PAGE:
It may sound strange but mentoring relationships should be viewed as similar to romantic relationships. If you are willing to put the work in, you reap huge rewards, but if you can’t keep the magic alive, things can quickly fall apart.

It sounds easy, but how exactly do you do this? How do you keep the relationship fresh? 

Image by Branson Centre of Entrepreneurship South Africa

The value of mentoring

Over half of new businesses fail within their first five years in the UK – and in developing or troubled economies like Zimbabwe, this rate is often much higher. Having a mentor can increase an entrepreneurs’ chances of success, as much as 83 per cent. The benefits aren’t just for the mentee either with most mentors saying they get just as much, if not more, out of the relationship than their mentee.  

While finding the right mentor is one hurdle, the real journey begins once you’ve found a good match. A mentoring relationship can be difficult and sometimes the relationship can lose its spark and disintegrate. Common reasons for this are lack of time on one or both sides, a lack of flexibility, poor communication and lack of honesty and openness.

The good news is that there is plenty that can be done to make sure a partnership succeeds and achieves great results for both parties. Virgin Unite for example, is supporting mentoring programme PROWEB, which works with female entrepreneurs in Zimbabwe. Having created 60 mentoring relationships over the last six months, we posed this question to the women’s empowerment network: how do you ensure a mentoring relationship flourishes?

Susan Makore and Emily Maphosa

1. Find common ground

Hopefully if you‘ve been matched with a mentor, there’ll be things that you have in common that you’re working together on. However, to make things really fly, it’s a good idea to try and find a common interest that’s not directly related to your work.

“I think a mentorship relationship is also kept alive if you have common interests, and both the mentor and the mentee are open to sharing their experiences,” says Emily Maposa, an entrepreneur currently being supported by the PROWEB programme. Her mentor, Susan Makore  agrees, “Find areas of interest that may not be work related. It may be something like sport or music which means that you can connect on a different level.”

Gay Wilde

2. Honesty is the best policy

One of the pillars of successful mentoring is honesty, and it’s really important in order to allow your mentor to help you solve the challenges you’re facing. Equally, from the mentor’s side, it’s important to share your true experiences with your mentee if you’re going to help them to succeed.

“If you’re honest and willing to learn, you can really gain a lot from the relationship. The value is in sharing experiences and being able to be yourself and learn from your mentor. If your business is having problems, you should be honest about it to give your mentor the best chance of helping you,” says Busi Marandure, another mentee on the PROWEB programme.

Gail Mawocha, a mentor on the programme, highlights the importance of sharing what else might be going on in your life if it could impact your partnership, “Be honest about any challenges you may be facing and keep the mentee up to date with anything that may affect the mentoring relationship.”

3. Make the time

Entrepreneurs are very busy people and mentoring partnerships often fall apart because one or both parties can’t devote enough time to meet up.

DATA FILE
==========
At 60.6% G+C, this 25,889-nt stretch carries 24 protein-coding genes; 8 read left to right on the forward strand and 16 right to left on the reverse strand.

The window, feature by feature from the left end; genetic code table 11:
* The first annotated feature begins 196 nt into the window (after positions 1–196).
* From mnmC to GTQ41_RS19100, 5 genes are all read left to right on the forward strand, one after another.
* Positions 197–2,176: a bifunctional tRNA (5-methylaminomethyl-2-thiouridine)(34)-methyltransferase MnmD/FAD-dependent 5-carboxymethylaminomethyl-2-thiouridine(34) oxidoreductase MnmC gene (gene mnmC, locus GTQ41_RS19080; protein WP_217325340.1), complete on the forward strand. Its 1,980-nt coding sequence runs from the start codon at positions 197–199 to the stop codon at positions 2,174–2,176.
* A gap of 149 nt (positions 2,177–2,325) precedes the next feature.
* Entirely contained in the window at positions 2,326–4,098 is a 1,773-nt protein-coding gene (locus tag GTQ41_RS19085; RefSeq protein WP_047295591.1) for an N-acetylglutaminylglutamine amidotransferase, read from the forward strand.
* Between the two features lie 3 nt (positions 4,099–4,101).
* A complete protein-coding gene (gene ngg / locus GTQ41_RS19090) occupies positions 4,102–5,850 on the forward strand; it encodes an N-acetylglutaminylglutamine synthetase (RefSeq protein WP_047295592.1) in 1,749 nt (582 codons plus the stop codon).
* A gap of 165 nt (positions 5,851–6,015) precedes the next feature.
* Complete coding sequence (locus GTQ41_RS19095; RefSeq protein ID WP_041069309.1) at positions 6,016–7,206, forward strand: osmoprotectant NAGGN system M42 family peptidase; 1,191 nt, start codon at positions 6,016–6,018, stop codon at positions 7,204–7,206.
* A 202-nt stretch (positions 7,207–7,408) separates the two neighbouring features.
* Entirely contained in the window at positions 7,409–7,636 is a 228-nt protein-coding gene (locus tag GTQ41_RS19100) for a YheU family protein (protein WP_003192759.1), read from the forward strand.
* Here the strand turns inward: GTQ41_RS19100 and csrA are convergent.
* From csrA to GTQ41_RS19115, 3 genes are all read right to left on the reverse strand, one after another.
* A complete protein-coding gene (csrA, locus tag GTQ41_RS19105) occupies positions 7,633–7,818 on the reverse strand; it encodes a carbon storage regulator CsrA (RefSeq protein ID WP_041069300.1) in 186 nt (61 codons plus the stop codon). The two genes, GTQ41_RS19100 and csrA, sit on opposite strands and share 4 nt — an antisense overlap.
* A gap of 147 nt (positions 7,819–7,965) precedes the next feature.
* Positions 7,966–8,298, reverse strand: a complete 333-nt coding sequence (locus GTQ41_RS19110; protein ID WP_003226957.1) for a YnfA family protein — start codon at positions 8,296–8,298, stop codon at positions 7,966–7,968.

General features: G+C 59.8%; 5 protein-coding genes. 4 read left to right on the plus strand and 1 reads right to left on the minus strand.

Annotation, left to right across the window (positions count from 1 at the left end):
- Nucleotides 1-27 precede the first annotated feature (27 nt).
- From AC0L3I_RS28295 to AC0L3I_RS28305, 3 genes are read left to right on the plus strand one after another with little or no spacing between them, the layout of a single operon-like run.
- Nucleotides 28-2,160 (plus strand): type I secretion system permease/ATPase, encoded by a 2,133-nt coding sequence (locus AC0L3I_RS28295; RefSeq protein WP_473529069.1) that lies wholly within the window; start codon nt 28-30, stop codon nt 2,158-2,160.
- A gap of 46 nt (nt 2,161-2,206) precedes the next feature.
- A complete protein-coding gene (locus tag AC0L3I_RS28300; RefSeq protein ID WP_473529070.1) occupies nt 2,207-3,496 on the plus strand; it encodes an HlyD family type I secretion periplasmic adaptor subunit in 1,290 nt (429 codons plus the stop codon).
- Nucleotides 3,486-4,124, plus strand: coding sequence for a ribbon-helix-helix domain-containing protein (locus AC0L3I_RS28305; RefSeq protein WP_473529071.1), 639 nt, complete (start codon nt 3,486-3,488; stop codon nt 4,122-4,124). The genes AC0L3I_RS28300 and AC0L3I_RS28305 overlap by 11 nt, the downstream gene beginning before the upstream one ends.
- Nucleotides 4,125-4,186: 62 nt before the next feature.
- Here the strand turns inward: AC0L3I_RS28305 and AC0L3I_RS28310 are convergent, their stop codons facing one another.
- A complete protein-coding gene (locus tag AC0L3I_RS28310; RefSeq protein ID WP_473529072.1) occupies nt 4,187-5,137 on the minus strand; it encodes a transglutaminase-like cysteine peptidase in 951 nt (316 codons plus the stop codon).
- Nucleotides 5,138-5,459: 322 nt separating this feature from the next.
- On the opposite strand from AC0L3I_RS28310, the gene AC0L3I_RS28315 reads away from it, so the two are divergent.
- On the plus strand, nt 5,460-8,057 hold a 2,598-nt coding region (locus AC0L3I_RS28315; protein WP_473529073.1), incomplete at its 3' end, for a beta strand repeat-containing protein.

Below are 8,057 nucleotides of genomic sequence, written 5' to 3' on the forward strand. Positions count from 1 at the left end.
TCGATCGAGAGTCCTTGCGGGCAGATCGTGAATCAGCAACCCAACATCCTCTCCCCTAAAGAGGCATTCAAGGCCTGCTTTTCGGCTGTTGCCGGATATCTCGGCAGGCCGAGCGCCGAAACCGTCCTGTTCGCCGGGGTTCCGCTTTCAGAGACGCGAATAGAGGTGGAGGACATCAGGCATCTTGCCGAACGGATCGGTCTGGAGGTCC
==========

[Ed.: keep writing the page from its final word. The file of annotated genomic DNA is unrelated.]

The PROWEB mentors and entrepreneurs recommend being both organised and flexible in order to ensure that you are both able to make the time to meet.

“We agree when we will meet in advance and mostly we meet first thing in the morning. Usually, if you schedule later on during the day it can be disturbed by other activities,” says Emily.

Sometimes life does get in the way and it just won’t be possible to meet up, so it’s important to be flexible in your approach. Gail emphasised working around each others’ schedules and suggests that “where a meeting is not possible we communicate via email or WhatsApp to keep in touch.”

Busi and Gail

4. Create the right atmosphere
It’s important that you both look forward to your meetings, and enjoy them while they are happening. If meeting with your mentor is something you get excited about each month, you know that you will probably both want to keep the appointment.

Gay Wilde, another of the mentors on the PROWEB programme told us, “I was always happy and excited to see my mentee. It’s very important to be relaxed, interested in what your mentee has to say and understand where they are coming from, as they want to learn from you and are most probably a bit nervous. Just sit down, chill, and talk things through.”

5. Share opportunities
Remember, mentoring is not a one way street - Far from it. In fact, mentoring should be a mutually beneficial relationship and a forum for shared, ongoing learning. As much as your mentor may be giving you opportunities for development, you should try where possible to give your mentor opportunities too. Busi says, “Give each other business opportunities. I'm always on the lookout for ways to help my mentor so that I can give back to her. She's given me so much and I want to give her a piece of the value she's given me.”

Busi Marandure, (mentee) and Gail Mawocha, (mentor)

6. Friendship
Finally, both mentors and mentees were keen to highlight the importance of friendship as part of a mentoring relationship. It’s important to respect your mentoring relationship and understand that it’s a lifelong friendship opportunity.


  • Have you had a great mentoring relationship? Tell us about it and share your top tips for making it a success below.
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